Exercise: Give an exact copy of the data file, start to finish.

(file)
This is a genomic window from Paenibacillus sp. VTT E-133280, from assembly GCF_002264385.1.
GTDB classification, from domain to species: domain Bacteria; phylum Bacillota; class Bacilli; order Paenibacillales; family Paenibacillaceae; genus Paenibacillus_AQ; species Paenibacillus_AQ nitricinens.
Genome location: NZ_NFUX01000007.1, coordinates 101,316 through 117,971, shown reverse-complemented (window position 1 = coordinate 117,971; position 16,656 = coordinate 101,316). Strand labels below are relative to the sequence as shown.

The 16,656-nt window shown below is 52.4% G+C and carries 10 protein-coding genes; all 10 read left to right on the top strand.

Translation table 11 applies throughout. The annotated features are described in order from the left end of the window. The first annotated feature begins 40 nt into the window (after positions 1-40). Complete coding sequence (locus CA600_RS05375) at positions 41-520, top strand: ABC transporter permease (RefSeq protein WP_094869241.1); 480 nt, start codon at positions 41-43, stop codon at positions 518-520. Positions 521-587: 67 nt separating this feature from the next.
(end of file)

This is a genomic window from Paenibacillus sp. VTT E-133280, from assembly GCF_002264385.1.
GTDB classification, from domain to species: domain Bacteria; phylum Bacillota; class Bacilli; order Paenibacillales; family Paenibacillaceae; genus Paenibacillus_AQ; species Paenibacillus_AQ nitricinens.
Genome location: NZ_NFUX01000007.1, coordinates 101,316 through 117,971, shown reverse-complemented (window position 1 = coordinate 117,971; position 16,656 = coordinate 101,316). Strand labels below are relative to the sequence as shown.

The 16,656-nt window shown below is 52.4% G+C and carries 10 protein-coding genes; all 10 read left to right on the top strand.

Translation table 11 applies throughout. The annotated features are described in order from the left end of the window. The first annotated feature begins 40 nt into the window (after positions 1-40). Complete coding sequence (locus CA600_RS05375) at positions 41-520, top strand: ABC transporter permease (RefSeq protein WP_094869241.1); 480 nt, start codon at positions 41-43, stop codon at positions 518-520. Positions 521-587: 67 nt separating this feature from the next.